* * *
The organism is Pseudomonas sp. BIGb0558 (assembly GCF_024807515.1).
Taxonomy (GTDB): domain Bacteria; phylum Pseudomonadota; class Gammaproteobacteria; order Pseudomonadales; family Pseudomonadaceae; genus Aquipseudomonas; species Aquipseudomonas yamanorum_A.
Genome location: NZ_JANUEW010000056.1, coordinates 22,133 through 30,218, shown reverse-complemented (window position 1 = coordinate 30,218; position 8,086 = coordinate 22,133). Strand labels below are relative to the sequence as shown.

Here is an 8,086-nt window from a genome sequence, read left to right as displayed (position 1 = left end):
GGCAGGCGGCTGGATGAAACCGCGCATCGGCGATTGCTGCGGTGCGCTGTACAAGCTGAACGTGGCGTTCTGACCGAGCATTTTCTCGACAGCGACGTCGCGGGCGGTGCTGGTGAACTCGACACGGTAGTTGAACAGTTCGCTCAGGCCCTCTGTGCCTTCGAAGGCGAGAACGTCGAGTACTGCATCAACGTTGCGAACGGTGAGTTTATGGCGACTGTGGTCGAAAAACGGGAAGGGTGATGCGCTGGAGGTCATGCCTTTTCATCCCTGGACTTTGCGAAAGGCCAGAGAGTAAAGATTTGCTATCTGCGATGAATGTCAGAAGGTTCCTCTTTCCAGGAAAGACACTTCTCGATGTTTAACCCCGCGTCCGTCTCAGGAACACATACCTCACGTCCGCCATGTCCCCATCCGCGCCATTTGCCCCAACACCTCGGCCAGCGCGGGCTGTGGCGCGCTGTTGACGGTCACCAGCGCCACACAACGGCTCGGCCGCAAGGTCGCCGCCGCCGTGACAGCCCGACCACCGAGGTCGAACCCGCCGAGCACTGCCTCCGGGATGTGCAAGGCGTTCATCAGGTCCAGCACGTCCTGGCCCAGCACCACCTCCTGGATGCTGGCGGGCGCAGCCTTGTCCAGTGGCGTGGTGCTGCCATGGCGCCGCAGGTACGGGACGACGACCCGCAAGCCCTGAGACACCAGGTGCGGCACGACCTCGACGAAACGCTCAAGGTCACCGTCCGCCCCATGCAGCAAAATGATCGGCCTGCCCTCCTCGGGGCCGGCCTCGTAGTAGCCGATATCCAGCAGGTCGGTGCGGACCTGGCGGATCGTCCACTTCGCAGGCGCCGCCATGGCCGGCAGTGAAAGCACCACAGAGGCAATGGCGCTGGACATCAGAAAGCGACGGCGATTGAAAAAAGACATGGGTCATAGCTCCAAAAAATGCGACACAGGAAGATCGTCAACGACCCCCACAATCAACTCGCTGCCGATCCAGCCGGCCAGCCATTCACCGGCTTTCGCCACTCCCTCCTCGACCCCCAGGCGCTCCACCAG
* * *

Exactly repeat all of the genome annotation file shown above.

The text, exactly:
The organism is Pseudomonas sp. BIGb0558 (assembly GCF_024807515.1).
Taxonomy (GTDB): domain Bacteria; phylum Pseudomonadota; class Gammaproteobacteria; order Pseudomonadales; family Pseudomonadaceae; genus Aquipseudomonas; species Aquipseudomonas yamanorum_A.
Genome location: NZ_JANUEW010000056.1, coordinates 22,133 through 30,218, shown reverse-complemented (window position 1 = coordinate 30,218; position 8,086 = coordinate 22,133). Strand labels below are relative to the sequence as shown.

Here is an 8,086-nt window from a genome sequence, read left to right as displayed (position 1 = left end):
GGCAGGCGGCTGGATGAAACCGCGCATCGGCGATTGCTGCGGTGCGCTGTACAAGCTGAACGTGGCGTTCTGACCGAGCATTTTCTCGACAGCGACGTCGCGGGCGGTGCTGGTGAACTCGACACGGTAGTTGAACAGTTCGCTCAGGCCCTCTGTGCCTTCGAAGGCGAGAACGTCGAGTACTGCATCAACGTTGCGAACGGTGAGTTTATGGCGACTGTGGTCGAAAAACGGGAAGGGTGATGCGCTGGAGGTCATGCCTTTTCATCCCTGGACTTTGCGAAAGGCCAGAGAGTAAAGATTTGCTATCTGCGATGAATGTCAGAAGGTTCCTCTTTCCAGGAAAGACACTTCTCGATGTTTAACCCCGCGTCCGTCTCAGGAACACATACCTCACGTCCGCCATGTCCCCATCCGCGCCATTTGCCCCAACACCTCGGCCAGCGCGGGCTGTGGCGCGCTGTTGACGGTCACCAGCGCCACACAACGGCTCGGCCGCAAGGTCGCCGCCGCCGTGACAGCCCGACCACCGAGGTCGAACCCGCCGAGCACTGCCTCCGGGATGTGCAAGGCGTTCATCAGGTCCAGCACGTCCTGGCCCAGCACCACCTCCTGGATGCTGGCGGGCGCAGCCTTGTCCAGTGGCGTGGTGCTGCCATGGCGCCGCAGGTACGGGACGACGACCCGCAAGCCCTGAGACACCAGGTGCGGCACGACCTCGACGAAACGCTCAAGGTCACCGTCCGCCCCATGCAGCAAAATGATCGGCCTGCCCTCCTCGGGGCCGGCCTCGTAGTAGCCGATATCCAGCAGGTCGGTGCGGACCTGGCGGATCGTCCACTTCGCAGGCGCCGCCATGGCCGGCAGTGAAAGCACCACAGAGGCAATGGCGCTGGACATCAGAAAGCGACGGCGATTGAAAAAAGACATGGGTCATAGCTCCAAAAAATGCGACACAGGAAGATCGTCAACGACCCCCACAATCAACTCGCTGCCGATCCAGCCGGCCAGCCATTCACCGGCTTTCGCCACTCCCTCCTCGACCCCCAGGCGCTCCACCAG